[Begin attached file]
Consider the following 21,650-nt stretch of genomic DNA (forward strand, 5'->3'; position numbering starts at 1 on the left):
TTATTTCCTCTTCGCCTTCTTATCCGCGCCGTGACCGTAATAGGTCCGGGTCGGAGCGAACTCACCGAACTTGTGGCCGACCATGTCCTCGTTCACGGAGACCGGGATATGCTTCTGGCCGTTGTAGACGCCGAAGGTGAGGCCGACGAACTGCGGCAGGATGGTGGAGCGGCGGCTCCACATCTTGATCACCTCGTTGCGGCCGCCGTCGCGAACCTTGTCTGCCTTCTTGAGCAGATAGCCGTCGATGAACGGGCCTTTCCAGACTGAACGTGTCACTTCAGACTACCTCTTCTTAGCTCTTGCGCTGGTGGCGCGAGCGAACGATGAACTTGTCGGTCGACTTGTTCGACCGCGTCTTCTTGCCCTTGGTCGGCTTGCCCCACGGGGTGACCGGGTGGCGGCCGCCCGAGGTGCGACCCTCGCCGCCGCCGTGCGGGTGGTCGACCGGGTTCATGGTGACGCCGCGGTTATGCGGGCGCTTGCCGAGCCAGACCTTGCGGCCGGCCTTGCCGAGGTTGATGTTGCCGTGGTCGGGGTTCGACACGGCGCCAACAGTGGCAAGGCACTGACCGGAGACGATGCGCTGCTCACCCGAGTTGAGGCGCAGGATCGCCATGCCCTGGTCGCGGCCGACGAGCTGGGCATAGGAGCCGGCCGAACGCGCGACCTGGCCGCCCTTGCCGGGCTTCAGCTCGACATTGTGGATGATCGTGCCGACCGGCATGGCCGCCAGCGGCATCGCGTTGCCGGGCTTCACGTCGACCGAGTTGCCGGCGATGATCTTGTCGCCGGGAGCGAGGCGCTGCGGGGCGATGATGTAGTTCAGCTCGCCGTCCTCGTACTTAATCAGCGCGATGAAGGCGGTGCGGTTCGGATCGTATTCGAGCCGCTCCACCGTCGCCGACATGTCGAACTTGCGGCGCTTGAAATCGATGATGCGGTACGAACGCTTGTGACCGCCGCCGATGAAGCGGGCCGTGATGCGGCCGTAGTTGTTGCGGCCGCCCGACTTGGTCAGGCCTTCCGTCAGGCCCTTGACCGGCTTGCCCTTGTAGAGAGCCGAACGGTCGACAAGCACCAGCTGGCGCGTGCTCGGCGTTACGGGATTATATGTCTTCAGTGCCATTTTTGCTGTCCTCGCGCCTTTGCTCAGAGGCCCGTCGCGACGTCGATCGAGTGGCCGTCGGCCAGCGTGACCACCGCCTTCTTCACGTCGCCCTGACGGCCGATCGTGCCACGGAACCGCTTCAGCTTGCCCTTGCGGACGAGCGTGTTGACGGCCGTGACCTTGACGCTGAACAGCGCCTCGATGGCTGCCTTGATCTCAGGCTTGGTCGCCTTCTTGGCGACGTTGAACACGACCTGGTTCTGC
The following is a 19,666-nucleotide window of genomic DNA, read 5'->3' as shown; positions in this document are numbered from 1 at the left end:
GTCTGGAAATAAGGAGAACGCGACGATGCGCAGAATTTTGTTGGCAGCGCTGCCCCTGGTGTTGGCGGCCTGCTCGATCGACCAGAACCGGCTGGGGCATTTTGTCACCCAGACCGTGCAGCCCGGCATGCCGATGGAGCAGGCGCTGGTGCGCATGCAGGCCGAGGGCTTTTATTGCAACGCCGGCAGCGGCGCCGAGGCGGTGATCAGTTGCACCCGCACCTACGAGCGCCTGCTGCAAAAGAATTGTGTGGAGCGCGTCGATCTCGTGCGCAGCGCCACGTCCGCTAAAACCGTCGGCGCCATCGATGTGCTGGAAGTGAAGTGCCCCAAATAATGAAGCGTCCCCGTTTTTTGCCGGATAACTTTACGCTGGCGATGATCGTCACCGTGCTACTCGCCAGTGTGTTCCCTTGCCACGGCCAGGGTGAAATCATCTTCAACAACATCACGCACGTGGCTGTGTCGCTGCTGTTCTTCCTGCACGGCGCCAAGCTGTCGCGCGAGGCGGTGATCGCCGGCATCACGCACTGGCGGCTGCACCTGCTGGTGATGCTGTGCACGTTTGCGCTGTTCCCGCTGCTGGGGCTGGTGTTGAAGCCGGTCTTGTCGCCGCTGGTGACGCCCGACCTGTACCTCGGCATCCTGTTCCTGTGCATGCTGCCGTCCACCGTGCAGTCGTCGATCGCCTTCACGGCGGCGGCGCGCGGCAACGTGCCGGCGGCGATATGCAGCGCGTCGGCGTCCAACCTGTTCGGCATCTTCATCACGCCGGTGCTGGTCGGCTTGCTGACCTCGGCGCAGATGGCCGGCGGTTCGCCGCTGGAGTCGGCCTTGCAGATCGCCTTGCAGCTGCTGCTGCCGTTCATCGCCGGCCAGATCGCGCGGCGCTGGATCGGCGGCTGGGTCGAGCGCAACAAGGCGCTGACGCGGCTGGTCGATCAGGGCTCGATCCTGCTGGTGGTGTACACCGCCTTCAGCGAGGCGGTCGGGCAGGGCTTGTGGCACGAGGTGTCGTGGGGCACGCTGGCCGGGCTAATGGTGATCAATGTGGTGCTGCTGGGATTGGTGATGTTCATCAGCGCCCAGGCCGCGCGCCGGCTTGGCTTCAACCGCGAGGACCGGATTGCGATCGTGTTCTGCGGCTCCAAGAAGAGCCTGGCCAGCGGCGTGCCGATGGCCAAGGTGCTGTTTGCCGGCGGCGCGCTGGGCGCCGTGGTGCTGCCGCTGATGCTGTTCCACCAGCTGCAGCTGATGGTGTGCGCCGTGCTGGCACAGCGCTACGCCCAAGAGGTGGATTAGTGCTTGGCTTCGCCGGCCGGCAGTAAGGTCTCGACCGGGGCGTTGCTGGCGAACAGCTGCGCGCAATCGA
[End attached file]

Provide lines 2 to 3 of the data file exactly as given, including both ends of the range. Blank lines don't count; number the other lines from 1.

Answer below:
TTATTTCCTCTTCGCCTTCTTATCCGCGCCGTGACCGTAATAGGTCCGGGTCGGAGCGAACTCACCGAACTTGTGGCCGACCATGTCCTCGTTCACGGAGACCGGGATATGCTTCTGGCCGTTGTAGACGCCGAAGGTGAGGCCGACGAACTGCGGCAGGATGGTGGAGCGGCGGCTCCACATCTTGATCACCTCGTTGCGGCCGCCGTCGCGAACCTTGTCTGCCTTCTTGAGCAGATAGCCGTCGATGAACGGGCCTTTCCAGACTGAACGTGTCACTTCAGACTACCTCTTCTTAGCTCTTGCGCTGGTGGCGCGAGCGAACGATGAACTTGTCGGTCGACTTGTTCGACCGCGTCTTCTTGCCCTTGGTCGGCTTGCCCCACGGGGTGACCGGGTGGCGGCCGCCCGAGGTGCGACCCTCGCCGCCGCCGTGCGGGTGGTCGACCGGGTTCATGGTGACGCCGCGGTTATGCGGGCGCTTGCCGAGCCAGACCTTGCGGCCGGCCTTGCCGAGGTTGATGTTGCCGTGGTCGGGGTTCGACACGGCGCCAACAGTGGCAAGGCACTGACCGGAGACGATGCGCTGCTCACCCGAGTTGAGGCGCAGGATCGCCATGCCCTGGTCGCGGCCGACGAGCTGGGCATAGGAGCCGGCCGAACGCGCGACCTGGCCGCCCTTGCCGGGCTTCAGCTCGACATTGTGGATGATCGTGCCGACCGGCATGGCCGCCAGCGGCATCGCGTTGCCGGGCTTCACGTCGACCGAGTTGCCGGCGATGATCTTGTCGCCGGGAGCGAGGCGCTGCGGGGCGATGATGTAGTTCAGCTCGCCGTCCTCGTACTTAATCAGCGCGATGAAGGCGGTGCGGTTCGGATCGTATTCGAGCCGCTCCACCGTCGCCGACATGTCGAACTTGCGGCGCTTGAAATCGATGATGCGGTACGAACGCTTGTGACCGCCGCCGATGAAGCGGGCCGTGATGCGGCCGTAGTTGTTGCGGCCGCCCGACTTGGTCAGGCCTTCCGTCAGGCCCTTGACCGGCTTGCCCTTGTAGAGAGCCGAACGGTCGACAAGCACCAGCTGGCGCGTGCTCGGCGTTACGGGATTATATGTCTTCAGTGCCATTTTTGCTGTCCTCGCGCCTTTGCTCAGAGGCCCGTCGCGACGTCGATCGAGTGGCCGTCGGCCAGCGTGACCACCGCCTTCTTCACGTCGCCCTGACGGCCGATCGTGCCACGGAACCGCTTCAGCTTGCCCTTGCGGACGAGCGTGTTGACGGCCGTGACCTTGACGCTGAACAGCGCCTCGATGGCTGCCTTGATCTCAGGCTTGGTCGCCTTCTTGGCGACGTTGAACACGACCTGGTTCTGC
The following is a 19,666-nucleotide window of genomic DNA, read 5'->3' as shown; positions in this document are numbered from 1 at the left end: